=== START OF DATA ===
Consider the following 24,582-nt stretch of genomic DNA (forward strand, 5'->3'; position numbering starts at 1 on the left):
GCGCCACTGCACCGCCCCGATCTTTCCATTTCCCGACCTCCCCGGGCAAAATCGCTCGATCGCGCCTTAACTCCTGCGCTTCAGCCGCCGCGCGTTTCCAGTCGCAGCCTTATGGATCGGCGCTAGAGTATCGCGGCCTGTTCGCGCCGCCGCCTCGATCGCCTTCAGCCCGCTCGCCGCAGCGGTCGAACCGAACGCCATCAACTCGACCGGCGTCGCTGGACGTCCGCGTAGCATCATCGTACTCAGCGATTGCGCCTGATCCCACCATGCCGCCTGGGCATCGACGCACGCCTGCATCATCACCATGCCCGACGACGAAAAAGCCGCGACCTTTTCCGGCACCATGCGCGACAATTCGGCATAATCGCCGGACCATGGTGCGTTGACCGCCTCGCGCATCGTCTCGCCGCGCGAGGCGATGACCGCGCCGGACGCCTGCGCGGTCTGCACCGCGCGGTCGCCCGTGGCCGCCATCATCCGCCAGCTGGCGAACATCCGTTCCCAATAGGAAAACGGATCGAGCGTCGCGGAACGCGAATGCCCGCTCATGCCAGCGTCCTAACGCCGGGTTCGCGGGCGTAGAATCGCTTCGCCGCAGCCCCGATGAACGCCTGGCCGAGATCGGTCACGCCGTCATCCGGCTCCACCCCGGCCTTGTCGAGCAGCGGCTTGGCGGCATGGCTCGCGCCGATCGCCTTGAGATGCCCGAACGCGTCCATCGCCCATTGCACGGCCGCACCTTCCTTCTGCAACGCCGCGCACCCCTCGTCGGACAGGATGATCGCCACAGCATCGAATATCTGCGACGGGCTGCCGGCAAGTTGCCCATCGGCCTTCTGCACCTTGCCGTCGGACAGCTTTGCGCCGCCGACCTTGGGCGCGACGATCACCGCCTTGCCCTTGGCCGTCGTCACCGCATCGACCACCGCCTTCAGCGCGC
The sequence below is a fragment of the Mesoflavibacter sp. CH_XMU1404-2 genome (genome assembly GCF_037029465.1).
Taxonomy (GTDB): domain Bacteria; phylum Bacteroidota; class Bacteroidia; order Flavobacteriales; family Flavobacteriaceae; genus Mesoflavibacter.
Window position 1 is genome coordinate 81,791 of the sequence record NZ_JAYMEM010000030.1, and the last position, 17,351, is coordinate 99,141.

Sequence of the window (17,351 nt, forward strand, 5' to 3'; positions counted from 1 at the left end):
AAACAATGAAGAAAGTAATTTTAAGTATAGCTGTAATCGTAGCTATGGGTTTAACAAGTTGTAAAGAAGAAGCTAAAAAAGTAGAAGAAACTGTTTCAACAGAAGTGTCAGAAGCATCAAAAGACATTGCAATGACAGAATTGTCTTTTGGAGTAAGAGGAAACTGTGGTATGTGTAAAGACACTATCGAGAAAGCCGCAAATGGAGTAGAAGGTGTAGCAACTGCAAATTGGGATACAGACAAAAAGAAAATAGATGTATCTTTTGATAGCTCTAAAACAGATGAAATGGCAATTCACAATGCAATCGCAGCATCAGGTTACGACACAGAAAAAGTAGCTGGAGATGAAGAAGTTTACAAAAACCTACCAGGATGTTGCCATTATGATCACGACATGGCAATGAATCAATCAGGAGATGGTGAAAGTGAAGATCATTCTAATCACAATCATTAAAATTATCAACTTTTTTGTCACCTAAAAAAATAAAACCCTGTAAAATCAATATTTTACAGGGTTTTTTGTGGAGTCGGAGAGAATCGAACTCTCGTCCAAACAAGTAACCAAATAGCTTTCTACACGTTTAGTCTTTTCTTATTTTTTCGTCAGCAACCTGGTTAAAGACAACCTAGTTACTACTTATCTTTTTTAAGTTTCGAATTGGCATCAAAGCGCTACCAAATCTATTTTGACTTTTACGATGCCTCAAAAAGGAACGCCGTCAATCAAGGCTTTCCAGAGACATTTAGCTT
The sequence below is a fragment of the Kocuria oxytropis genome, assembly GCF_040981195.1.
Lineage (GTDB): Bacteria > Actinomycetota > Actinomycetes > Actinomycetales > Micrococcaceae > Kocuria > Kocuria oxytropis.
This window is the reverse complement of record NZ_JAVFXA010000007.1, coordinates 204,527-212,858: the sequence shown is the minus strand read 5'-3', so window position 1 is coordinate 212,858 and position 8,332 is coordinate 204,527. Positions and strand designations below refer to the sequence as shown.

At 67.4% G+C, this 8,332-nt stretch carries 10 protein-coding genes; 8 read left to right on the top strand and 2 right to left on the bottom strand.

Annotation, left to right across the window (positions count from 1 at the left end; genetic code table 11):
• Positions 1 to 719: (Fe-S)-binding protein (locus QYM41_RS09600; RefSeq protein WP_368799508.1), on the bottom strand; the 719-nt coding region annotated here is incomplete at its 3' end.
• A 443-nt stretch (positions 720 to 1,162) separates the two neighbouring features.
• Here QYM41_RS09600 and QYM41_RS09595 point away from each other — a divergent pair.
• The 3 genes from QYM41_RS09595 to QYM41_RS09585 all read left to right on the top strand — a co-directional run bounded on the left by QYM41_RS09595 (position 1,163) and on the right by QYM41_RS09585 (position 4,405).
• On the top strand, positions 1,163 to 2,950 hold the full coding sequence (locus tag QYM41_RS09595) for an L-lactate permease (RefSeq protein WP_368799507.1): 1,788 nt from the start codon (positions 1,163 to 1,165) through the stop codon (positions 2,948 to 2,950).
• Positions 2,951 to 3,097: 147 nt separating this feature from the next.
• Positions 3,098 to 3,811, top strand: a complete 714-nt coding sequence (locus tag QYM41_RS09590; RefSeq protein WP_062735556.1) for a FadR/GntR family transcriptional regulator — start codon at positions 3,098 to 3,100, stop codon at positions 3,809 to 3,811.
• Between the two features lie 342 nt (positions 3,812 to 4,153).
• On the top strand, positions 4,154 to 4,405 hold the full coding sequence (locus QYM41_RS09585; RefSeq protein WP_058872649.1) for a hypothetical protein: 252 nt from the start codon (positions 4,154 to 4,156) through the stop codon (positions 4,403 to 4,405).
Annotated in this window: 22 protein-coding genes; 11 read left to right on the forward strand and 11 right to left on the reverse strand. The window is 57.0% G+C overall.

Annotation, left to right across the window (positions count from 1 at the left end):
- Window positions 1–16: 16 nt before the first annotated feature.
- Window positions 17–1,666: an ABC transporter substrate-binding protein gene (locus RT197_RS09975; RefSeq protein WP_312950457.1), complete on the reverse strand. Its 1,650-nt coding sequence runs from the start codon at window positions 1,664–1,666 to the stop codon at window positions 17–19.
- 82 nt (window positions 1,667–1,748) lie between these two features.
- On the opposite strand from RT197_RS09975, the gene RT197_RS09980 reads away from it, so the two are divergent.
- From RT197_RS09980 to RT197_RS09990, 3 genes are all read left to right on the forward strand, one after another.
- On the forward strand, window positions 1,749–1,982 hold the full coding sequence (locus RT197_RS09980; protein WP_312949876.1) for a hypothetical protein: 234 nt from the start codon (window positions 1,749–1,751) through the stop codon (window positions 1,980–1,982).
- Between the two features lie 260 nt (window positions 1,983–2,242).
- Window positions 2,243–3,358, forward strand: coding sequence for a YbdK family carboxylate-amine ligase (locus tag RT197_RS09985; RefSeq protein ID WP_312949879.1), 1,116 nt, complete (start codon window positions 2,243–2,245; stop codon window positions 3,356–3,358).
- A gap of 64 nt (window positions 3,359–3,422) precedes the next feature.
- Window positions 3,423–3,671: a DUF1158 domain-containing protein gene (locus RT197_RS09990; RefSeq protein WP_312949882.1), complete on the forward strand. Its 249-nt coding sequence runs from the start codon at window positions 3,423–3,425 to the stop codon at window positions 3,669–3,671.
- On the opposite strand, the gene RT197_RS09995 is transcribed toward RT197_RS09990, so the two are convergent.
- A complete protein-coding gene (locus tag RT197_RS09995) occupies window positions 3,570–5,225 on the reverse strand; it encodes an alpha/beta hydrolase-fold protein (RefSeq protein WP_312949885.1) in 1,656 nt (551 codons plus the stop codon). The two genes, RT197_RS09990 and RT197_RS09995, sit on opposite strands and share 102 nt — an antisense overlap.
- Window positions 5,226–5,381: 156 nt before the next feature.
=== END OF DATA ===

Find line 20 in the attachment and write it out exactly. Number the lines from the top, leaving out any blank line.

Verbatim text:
• Between the two features lie 342 nt (positions 3,812 to 4,153).